One hundred and sixty nine years later, W.G. Sebald published his first “novel”, Vertigo [Schwindel. Gefühle], also a wrong-footing book in as much as its tone and subdued narrative – if narrative there is – seem contrary to the canons of fiction in our time. The first chapter is entitled “Beyle: or love is a madness most discrete.” Sebald, drawing largely from Love and other autobiographical writings, constructs a portrait of Beyle that, behind the reader’s back, employs certain fictional slights of hand, displacements of fact, distortions of context, amalgamation of incidents, to produce a Beyle who corresponds in some larger recognizable sense to the historical figure, but in the narrower sense corresponds to that figure very much caught in the narrator’s filling in, for his own purposes, of the historical lacuna. His very use of “Beyle” instead of “Stendhal” has a de-familiarizing thrust, in as much as it points to the duplicity of “Stendhal”: one of the affects of a pseudonym is the feeling it gives of making the bearer of the real name something of an imposter, a fake, a counterfeit, a parvenu in the domain of his own fame and reputation.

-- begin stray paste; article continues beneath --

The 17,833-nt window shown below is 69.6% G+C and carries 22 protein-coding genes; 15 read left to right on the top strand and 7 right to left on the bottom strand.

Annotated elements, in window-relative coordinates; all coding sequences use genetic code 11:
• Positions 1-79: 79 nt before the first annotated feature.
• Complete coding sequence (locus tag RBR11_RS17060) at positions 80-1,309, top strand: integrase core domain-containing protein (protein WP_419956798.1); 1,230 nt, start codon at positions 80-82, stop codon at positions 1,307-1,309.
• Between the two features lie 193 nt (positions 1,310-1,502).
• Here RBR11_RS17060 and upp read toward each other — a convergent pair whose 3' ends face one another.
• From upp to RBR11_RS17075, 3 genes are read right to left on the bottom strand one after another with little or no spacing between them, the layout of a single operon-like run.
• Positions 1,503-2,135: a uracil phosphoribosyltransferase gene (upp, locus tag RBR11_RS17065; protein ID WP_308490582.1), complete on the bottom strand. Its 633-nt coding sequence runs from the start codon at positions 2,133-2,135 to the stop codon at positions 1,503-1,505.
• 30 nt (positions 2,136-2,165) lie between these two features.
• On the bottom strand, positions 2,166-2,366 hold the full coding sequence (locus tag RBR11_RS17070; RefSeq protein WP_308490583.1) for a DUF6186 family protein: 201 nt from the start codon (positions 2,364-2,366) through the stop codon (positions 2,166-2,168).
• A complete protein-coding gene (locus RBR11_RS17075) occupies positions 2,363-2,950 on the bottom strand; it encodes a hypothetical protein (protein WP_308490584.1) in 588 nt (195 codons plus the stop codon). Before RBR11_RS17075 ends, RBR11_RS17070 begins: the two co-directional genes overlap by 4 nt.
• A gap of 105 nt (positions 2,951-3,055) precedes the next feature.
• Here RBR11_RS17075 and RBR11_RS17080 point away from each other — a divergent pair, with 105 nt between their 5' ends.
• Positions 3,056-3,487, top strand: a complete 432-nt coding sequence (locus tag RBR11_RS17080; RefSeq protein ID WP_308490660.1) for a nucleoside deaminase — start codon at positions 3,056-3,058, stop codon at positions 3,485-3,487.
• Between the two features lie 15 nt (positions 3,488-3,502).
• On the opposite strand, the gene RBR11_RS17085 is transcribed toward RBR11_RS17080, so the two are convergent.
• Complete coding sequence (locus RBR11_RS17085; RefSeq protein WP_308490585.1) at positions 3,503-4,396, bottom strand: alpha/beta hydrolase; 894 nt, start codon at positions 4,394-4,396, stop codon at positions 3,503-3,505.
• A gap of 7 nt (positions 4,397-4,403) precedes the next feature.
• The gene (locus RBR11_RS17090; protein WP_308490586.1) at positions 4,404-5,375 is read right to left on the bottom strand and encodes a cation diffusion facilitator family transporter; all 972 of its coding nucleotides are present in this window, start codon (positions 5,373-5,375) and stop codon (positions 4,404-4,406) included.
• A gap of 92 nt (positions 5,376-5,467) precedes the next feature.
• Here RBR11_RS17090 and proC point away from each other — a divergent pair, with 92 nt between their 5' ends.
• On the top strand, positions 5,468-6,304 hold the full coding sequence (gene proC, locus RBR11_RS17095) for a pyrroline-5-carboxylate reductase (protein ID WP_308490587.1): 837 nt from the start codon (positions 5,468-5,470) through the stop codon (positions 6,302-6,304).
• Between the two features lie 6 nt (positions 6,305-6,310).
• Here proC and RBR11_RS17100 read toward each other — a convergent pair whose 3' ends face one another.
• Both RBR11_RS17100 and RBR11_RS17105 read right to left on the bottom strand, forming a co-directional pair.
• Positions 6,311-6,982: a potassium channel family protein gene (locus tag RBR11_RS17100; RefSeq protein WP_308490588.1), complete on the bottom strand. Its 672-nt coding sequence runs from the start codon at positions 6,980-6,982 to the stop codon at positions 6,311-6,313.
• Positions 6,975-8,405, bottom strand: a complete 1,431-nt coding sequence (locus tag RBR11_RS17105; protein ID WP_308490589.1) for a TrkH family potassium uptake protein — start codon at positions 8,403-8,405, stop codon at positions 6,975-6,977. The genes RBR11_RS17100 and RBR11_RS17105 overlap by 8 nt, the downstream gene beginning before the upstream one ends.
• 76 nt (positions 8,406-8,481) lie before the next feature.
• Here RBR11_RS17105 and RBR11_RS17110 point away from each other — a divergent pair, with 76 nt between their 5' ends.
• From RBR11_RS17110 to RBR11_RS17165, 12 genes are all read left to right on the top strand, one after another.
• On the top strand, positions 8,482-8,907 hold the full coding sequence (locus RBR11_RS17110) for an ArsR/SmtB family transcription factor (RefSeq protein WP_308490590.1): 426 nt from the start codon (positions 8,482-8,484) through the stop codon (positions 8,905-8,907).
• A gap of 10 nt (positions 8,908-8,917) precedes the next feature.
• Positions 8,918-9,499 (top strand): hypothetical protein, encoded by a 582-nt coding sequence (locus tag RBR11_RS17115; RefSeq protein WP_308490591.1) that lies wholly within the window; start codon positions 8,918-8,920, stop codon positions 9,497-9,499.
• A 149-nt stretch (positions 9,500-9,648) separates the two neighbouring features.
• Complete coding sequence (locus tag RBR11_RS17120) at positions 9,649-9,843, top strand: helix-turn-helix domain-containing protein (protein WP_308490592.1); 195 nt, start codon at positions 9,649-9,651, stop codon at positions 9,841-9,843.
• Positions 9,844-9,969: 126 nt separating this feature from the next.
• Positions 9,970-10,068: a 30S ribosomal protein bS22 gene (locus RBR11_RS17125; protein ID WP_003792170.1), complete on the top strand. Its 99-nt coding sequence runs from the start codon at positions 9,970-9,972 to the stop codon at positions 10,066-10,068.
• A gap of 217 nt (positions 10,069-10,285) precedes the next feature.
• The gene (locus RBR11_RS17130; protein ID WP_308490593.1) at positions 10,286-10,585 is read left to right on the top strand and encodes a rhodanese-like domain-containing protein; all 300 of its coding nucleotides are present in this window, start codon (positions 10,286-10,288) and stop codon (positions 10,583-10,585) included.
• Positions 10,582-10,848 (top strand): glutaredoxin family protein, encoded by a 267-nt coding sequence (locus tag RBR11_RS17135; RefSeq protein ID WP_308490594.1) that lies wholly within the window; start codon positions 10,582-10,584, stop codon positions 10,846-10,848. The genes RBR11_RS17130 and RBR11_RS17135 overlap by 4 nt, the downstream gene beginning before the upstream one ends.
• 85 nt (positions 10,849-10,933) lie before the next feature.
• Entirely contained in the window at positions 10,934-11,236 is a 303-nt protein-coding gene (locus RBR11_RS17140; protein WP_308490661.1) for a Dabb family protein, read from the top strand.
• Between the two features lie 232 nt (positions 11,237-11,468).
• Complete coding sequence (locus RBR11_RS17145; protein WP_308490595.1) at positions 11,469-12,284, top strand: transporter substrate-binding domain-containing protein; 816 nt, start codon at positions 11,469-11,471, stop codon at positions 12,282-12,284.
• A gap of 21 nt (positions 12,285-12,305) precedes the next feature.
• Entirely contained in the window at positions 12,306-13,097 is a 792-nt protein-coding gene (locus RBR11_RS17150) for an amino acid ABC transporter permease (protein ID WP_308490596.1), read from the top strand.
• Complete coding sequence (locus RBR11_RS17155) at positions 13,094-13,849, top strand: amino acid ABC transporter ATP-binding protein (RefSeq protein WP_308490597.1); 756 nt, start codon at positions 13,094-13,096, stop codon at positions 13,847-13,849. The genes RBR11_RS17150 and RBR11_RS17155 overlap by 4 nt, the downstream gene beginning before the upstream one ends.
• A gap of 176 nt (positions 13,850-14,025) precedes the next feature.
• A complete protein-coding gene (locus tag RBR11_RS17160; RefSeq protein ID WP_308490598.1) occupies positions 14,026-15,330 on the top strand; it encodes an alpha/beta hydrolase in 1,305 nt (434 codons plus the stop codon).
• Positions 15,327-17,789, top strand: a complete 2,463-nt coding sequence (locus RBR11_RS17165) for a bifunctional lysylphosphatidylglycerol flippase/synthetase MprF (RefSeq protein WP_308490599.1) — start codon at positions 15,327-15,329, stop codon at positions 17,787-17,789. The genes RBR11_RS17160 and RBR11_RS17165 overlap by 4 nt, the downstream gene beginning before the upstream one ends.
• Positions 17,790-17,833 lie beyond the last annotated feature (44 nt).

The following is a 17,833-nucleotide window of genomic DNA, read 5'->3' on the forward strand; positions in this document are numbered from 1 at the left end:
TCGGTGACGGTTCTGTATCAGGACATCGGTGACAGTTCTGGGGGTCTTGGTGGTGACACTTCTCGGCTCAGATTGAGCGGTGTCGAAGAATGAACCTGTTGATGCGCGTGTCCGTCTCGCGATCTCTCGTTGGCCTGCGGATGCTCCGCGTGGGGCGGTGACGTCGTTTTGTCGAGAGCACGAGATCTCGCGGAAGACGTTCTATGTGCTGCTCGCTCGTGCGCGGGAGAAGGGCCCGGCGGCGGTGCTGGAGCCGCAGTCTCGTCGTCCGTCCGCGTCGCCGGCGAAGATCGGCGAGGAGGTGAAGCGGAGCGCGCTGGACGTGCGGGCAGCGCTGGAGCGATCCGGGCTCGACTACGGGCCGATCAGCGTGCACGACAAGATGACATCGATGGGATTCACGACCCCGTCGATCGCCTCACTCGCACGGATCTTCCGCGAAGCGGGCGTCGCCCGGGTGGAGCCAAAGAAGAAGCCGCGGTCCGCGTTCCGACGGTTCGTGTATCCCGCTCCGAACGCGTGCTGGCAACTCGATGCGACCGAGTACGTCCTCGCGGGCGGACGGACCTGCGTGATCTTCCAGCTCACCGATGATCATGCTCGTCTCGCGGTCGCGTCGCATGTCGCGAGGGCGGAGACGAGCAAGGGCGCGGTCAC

Can one, then, ask about the “extreme reality” of Sebald’s own time? Read the rest (warning: this is a long motherfucka) here: http://willettsmag.net/2019/04/19/on-an-image-in-w-g-sebalds-vertigo-neoliberalism-notes-3/